6. Tyres
One other factor in addition to everything above which might help explain why I did it in half an hour faster this time was that I had changed my back tyre from a winter Nobby Nick to a summer Racing Ralph. It really does seem to make a difference.

7 - 10. Still thinking of those points. Here is a pretty photo instead (Stitchwort).


The Peak District

This was a trip I had been looking forward to for a long time. I had to go over to Manchester for a meeting and the next day could just as easily fly back in the evening as the morning, giving me a bit over a half a day to go mountain biking in the Peak District. I had last been cycling there when I was a student in nearby Sheffield, way before mountain bikes were ever heard of, so had only been off-road there on foot. At the beginning of March it would not be so warm, but at least spring should be on the way.

My plans were almost scuppered when I discovered that my day there coincided with the day-off for the local bike hire shop. But fortunately James, of Bike Garage in Bamford was incredibly helpful and arranged for a bike to be delivered to my B&B even though he was closed. And indeed when I arrived on Wednesday evening my landlady (of Thornhill View B&B ; definitely recommended), told me that the bike was there, safely locked up in the garage. The next day I opened the blinds to discover that I could not see though the window. I stuck my head out of the door to discover that everything was white and that it was still snowing.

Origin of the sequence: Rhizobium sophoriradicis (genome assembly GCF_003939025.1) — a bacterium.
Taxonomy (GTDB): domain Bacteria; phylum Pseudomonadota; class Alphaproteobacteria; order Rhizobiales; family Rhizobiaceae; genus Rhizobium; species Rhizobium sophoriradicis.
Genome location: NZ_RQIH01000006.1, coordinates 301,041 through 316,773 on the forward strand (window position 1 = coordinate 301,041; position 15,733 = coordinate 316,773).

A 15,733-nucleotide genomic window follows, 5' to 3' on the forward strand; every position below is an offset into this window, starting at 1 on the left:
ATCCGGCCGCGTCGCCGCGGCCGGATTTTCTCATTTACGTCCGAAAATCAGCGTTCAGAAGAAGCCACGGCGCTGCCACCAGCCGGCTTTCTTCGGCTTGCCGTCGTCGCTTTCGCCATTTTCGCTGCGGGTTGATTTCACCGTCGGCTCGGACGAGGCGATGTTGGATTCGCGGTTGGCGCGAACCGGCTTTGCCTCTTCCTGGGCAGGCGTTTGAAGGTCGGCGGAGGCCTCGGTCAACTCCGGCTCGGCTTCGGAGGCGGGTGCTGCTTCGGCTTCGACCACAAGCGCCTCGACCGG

Thornhill view cottage

What to do?  Plan A was to cycle Kinder Scout via Jacob's Ladder and Plan B was to do a loop to the West of Ladybower. On the basis that Kinder Scout is popular, so there would be people around if anything went wrong, I headed off in that direction. The snow on the road was damp but not slippery and the main hindrance was that as passing vehicles moved around me, they splatted the damp snow and salt mix from the middle of the road into my face, which was not so pleasant. But as I made my way further uphill, along the side of Mam Tor there were soon more hikers and dog walkers than cars and in between the snow showers there were quite spectacular views.

Hope Valley